In a recent post about "Smaller IS Better" I asked for suggestions of museums doing innovative things in remote or smaller outposts, that normally don't get recognized. Megan Fischer from Providence Children's Museum, wrote to tell me about her museum's Play Power project.
Here's what Megan had to say:
Last fall, Providence Children's Museum opened Play Power, an exhibit celebrating the power of children's play. We've always talked to our visitors about the importance of play, but we made the message more deliberate with this exhibit - through labels (paper & video), a parent resource area & sheet, supporting programs, and more. We've included our play message in all we do - all print materials, e-newsletter, including PlayWatch (stories observed & reported by Museum staff & volunteers) in our newsletter.
We've also been doing a lot of outreach/advocacy work to get the message out beyond the Museum's walls:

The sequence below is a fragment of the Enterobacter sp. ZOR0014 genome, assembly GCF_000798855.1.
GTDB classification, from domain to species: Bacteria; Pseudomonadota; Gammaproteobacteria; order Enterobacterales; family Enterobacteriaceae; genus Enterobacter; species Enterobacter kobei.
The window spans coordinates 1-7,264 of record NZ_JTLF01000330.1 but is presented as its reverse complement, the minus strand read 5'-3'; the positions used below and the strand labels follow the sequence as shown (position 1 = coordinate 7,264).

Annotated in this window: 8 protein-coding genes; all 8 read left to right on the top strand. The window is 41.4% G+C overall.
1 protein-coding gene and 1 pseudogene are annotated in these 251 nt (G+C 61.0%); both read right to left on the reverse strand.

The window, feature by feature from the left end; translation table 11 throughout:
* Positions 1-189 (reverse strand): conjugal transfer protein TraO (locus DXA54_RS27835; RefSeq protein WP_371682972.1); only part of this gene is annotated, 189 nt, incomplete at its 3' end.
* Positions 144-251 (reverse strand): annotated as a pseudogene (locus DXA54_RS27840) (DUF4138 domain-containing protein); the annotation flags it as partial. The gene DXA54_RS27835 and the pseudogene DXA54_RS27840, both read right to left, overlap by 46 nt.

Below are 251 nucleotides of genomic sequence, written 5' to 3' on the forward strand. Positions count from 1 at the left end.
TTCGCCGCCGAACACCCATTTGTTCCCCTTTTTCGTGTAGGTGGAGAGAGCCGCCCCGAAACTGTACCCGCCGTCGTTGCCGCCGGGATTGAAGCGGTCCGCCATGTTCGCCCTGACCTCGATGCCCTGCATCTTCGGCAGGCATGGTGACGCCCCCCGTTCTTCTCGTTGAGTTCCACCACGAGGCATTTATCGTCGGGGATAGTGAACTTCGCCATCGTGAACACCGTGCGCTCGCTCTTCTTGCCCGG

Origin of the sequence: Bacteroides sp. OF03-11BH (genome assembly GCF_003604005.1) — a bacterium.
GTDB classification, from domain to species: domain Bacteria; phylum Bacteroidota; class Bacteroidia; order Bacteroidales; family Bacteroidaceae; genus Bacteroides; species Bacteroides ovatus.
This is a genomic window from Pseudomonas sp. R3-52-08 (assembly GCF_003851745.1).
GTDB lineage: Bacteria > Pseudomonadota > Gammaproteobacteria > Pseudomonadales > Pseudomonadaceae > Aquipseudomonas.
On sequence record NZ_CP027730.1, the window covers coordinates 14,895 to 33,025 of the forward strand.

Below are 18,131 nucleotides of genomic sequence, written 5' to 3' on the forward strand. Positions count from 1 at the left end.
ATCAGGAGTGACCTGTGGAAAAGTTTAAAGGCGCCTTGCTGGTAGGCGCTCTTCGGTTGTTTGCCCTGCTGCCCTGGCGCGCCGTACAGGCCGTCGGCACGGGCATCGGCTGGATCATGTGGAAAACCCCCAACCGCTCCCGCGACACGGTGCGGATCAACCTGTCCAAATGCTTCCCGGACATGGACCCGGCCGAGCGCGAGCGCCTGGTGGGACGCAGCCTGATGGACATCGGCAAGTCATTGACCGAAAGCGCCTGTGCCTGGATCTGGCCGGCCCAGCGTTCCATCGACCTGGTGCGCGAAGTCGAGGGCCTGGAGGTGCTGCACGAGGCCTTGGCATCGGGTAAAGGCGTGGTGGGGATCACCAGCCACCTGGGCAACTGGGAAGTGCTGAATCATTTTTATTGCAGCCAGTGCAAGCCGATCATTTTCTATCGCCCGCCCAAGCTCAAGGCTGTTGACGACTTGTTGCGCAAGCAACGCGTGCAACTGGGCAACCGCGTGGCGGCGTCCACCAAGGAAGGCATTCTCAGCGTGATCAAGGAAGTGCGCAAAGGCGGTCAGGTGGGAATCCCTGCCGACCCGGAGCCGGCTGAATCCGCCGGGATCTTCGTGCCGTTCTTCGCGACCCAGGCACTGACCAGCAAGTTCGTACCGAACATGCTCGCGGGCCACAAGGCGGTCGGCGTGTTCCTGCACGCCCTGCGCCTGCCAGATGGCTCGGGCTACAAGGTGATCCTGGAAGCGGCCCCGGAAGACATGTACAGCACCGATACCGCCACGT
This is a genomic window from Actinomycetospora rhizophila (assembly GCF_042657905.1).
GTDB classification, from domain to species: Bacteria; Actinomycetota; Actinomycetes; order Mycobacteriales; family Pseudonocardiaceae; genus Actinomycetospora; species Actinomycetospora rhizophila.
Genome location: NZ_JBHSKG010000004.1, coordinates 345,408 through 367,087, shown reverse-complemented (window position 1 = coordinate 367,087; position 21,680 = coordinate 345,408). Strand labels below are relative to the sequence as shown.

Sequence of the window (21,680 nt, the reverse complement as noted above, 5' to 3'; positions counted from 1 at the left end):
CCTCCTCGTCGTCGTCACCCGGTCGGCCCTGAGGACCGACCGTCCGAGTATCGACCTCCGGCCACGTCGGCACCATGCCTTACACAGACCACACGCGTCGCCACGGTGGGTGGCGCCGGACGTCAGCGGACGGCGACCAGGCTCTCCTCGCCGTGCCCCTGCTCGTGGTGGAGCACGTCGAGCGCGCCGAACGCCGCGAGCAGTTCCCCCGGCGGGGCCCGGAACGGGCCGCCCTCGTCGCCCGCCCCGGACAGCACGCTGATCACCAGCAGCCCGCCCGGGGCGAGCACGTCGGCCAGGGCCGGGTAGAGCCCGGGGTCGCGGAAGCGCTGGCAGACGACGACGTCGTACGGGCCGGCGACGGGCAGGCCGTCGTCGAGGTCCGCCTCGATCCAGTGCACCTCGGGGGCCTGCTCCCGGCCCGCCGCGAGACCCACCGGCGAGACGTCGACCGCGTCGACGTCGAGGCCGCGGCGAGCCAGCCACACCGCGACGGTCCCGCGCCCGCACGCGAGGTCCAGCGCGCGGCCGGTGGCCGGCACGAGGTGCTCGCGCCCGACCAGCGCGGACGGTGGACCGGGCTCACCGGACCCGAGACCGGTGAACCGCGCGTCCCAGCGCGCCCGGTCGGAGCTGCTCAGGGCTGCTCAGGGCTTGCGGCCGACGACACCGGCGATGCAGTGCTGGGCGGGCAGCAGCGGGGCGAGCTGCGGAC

• using our blog to link to articles & resources and give a behind-the-scenes look at the interesting things staff are doing & talking about.
• partnering with other local organizations to host community screenings of "Where Do The Children Play?" - a documentary about kids' lack of time & space for play, especially outdoors (click here for blog follow up to the most recent event)
• and just last month, launching a listserv that grew from the screenings - "PlayWatch: Connecting the Community to Promote Children's Play."
We've been able to bring together a lot of people who are having similar conversations to ours and the connections are great & growing. Up next - hoping to schedule a series informal community conversations, about various play & parenting topics that have come up on our listserv. I'm sending out a survey this week to find out what people are most interested in talking about.
Thanks to Megan and her colleagues for sharing their thoughtful approaches to advocating for play both inside and outside their museum.
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